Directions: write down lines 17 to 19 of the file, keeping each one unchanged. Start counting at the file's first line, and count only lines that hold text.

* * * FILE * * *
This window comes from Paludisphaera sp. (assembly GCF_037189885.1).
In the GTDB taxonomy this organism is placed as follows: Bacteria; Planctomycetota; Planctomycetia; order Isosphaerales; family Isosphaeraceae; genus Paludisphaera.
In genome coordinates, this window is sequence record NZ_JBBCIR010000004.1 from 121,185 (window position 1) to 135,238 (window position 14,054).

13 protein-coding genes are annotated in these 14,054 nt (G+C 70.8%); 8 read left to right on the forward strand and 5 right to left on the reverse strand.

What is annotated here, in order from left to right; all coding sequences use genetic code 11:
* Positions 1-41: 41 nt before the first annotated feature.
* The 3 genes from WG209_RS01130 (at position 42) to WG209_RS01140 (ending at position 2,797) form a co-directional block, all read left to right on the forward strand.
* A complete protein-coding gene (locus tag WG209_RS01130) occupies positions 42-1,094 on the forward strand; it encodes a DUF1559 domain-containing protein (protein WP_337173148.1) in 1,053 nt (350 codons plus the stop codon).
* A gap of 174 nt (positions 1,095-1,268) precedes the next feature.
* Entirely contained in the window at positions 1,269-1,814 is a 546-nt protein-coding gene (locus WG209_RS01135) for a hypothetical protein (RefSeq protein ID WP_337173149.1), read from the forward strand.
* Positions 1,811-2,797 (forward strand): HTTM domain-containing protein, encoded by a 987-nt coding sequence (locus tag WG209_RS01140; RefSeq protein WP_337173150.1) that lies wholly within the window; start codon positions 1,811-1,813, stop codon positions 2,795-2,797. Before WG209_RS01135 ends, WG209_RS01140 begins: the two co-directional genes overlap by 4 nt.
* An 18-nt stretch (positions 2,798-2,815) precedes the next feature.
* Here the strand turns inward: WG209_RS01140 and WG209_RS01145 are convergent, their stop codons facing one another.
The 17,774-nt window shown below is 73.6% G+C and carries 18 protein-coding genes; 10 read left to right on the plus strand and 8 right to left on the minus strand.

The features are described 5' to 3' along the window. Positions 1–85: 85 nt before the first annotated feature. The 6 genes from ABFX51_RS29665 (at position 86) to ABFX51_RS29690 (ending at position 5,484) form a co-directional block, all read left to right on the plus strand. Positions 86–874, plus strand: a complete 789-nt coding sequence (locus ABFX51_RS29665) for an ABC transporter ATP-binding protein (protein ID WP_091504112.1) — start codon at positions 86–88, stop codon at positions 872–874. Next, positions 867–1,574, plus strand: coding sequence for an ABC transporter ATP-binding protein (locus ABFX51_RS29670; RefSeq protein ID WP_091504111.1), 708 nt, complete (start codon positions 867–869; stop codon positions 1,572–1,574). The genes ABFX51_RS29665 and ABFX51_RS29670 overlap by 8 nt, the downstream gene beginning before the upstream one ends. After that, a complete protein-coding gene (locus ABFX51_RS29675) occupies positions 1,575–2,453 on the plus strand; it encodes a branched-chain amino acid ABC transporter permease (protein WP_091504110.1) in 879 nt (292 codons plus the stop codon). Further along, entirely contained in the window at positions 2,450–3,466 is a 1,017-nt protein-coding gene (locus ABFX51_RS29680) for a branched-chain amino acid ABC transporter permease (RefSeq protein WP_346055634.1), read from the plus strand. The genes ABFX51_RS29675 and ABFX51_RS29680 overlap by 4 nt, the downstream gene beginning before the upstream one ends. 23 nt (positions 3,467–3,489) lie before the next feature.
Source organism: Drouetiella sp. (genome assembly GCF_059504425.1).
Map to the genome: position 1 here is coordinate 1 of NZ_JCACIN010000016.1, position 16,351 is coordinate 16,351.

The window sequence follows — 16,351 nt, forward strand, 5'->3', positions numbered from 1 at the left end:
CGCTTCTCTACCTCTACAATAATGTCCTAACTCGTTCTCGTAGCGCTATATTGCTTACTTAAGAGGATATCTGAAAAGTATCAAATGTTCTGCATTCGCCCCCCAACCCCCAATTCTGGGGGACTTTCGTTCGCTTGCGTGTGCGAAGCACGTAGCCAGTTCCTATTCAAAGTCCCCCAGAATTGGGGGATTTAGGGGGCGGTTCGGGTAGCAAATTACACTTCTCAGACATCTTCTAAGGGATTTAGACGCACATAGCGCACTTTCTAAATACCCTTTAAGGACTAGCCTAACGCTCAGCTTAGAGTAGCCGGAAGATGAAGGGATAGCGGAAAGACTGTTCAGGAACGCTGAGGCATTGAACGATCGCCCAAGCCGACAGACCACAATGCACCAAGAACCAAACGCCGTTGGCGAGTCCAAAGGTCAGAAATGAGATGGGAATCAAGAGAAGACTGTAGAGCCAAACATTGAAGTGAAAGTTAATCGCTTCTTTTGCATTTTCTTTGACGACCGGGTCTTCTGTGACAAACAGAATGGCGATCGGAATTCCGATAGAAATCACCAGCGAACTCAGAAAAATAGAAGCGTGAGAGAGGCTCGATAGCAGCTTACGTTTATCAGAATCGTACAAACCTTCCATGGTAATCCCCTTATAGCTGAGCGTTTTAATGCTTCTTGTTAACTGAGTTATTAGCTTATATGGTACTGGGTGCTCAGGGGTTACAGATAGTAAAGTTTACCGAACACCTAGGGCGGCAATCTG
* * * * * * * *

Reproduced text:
Map to the genome: position 1 here is coordinate 1 of NZ_JCACIN010000016.1, position 16,351 is coordinate 16,351.

The window sequence follows — 16,351 nt, forward strand, 5'->3', positions numbered from 1 at the left end:
CGCTTCTCTACCTCTACAATAATGTCCTAACTCGTTCTCGTAGCGCTATATTGCTTACTTAAGAGGATATCTGAAAAGTATCAAATGTTCTGCATTCGCCCCCCAACCCCCAATTCTGGGGGACTTTCGTTCGCTTGCGTGTGCGAAGCACGTAGCCAGTTCCTATTCAAAGTCCCCCAGAATTGGGGGATTTAGGGGGCGGTTCGGGTAGCAAATTACACTTCTCAGACATCTTCTAAGGGATTTAGACGCACATAGCGCACTTTCTAAATACCCTTTAAGGACTAGCCTAACGCTCAGCTTAGAGTAGCCGGAAGATGAAGGGATAGCGGAAAGACTGTTCAGGAACGCTGAGGCATTGAACGATCGCCCAAGCCGACAGACCACAATGCACCAAGAACCAAACGCCGTTGGCGAGTCCAAAGGTCAGAAATGAGATGGGAATCAAGAGAAGACTGTAGAGCCAAACATTGAAGTGAAAGTTAATCGCTTCTTTTGCATTTTCTTTGACGACCGGGTCTTCTGTGACAAACAGAATGGCGATCGGAATTCCGATAGAAATCACCAGCGAACTCAGAAAAATAGAAGCGTGAGAGAGGCTCGATAGCAGCTTACGTTTATCAGAATCGTACAAACCTTCCATGGTAATCCCCTTATAGCTGAGCGTTTTAATGCTTCTTGTTAACTGAGTTATTAGCTTATATGGTACTGGGTGCTCAGGGGTTACAGATAGTAAAGTTTACCGAACACCTAGGGCGGCAATCTG